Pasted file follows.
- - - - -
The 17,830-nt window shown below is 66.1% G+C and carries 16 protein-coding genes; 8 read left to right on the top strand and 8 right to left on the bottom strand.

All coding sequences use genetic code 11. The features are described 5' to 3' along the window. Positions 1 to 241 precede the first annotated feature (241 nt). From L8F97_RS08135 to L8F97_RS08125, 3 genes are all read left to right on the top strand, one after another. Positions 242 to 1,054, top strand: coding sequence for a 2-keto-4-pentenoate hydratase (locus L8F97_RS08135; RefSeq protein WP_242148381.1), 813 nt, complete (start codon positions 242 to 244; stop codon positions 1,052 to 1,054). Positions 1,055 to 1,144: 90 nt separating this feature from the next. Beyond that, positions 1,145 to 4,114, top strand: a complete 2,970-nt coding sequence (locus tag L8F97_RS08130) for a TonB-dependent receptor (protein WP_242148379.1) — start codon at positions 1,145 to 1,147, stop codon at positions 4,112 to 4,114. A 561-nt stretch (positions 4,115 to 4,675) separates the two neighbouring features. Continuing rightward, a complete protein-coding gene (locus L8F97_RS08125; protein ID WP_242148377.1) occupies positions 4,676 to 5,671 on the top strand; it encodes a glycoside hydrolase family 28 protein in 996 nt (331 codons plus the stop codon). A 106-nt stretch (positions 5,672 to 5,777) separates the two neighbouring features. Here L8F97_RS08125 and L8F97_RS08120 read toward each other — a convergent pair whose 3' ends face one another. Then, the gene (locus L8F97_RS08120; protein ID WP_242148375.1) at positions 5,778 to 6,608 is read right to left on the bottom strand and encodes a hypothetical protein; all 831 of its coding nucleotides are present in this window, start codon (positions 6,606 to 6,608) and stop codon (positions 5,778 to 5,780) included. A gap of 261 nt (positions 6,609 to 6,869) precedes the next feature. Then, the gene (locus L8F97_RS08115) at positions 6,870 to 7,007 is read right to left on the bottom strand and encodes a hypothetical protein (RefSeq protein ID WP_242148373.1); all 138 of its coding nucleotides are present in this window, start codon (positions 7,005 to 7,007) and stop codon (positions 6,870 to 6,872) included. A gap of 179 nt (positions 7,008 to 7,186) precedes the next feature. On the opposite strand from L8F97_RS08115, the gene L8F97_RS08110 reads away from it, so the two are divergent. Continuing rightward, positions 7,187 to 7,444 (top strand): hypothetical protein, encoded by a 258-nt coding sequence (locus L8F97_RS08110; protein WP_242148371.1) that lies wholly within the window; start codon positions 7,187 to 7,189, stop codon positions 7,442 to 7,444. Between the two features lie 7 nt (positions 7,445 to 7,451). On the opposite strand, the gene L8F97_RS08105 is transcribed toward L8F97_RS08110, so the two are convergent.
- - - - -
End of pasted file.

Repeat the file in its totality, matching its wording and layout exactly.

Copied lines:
The 17,830-nt window shown below is 66.1% G+C and carries 16 protein-coding genes; 8 read left to right on the top strand and 8 right to left on the bottom strand.

All coding sequences use genetic code 11. The features are described 5' to 3' along the window. Positions 1 to 241 precede the first annotated feature (241 nt). From L8F97_RS08135 to L8F97_RS08125, 3 genes are all read left to right on the top strand, one after another. Positions 242 to 1,054, top strand: coding sequence for a 2-keto-4-pentenoate hydratase (locus L8F97_RS08135; RefSeq protein WP_242148381.1), 813 nt, complete (start codon positions 242 to 244; stop codon positions 1,052 to 1,054). Positions 1,055 to 1,144: 90 nt separating this feature from the next. Beyond that, positions 1,145 to 4,114, top strand: a complete 2,970-nt coding sequence (locus tag L8F97_RS08130) for a TonB-dependent receptor (protein WP_242148379.1) — start codon at positions 1,145 to 1,147, stop codon at positions 4,112 to 4,114. A 561-nt stretch (positions 4,115 to 4,675) separates the two neighbouring features. Continuing rightward, a complete protein-coding gene (locus L8F97_RS08125; protein ID WP_242148377.1) occupies positions 4,676 to 5,671 on the top strand; it encodes a glycoside hydrolase family 28 protein in 996 nt (331 codons plus the stop codon). A 106-nt stretch (positions 5,672 to 5,777) separates the two neighbouring features. Here L8F97_RS08125 and L8F97_RS08120 read toward each other — a convergent pair whose 3' ends face one another. Then, the gene (locus L8F97_RS08120; protein ID WP_242148375.1) at positions 5,778 to 6,608 is read right to left on the bottom strand and encodes a hypothetical protein; all 831 of its coding nucleotides are present in this window, start codon (positions 6,606 to 6,608) and stop codon (positions 5,778 to 5,780) included. A gap of 261 nt (positions 6,609 to 6,869) precedes the next feature. Then, the gene (locus L8F97_RS08115) at positions 6,870 to 7,007 is read right to left on the bottom strand and encodes a hypothetical protein (RefSeq protein ID WP_242148373.1); all 138 of its coding nucleotides are present in this window, start codon (positions 7,005 to 7,007) and stop codon (positions 6,870 to 6,872) included. A gap of 179 nt (positions 7,008 to 7,186) precedes the next feature. On the opposite strand from L8F97_RS08115, the gene L8F97_RS08110 reads away from it, so the two are divergent. Continuing rightward, positions 7,187 to 7,444 (top strand): hypothetical protein, encoded by a 258-nt coding sequence (locus L8F97_RS08110; protein WP_242148371.1) that lies wholly within the window; start codon positions 7,187 to 7,189, stop codon positions 7,442 to 7,444. Between the two features lie 7 nt (positions 7,445 to 7,451). On the opposite strand, the gene L8F97_RS08105 is transcribed toward L8F97_RS08110, so the two are convergent.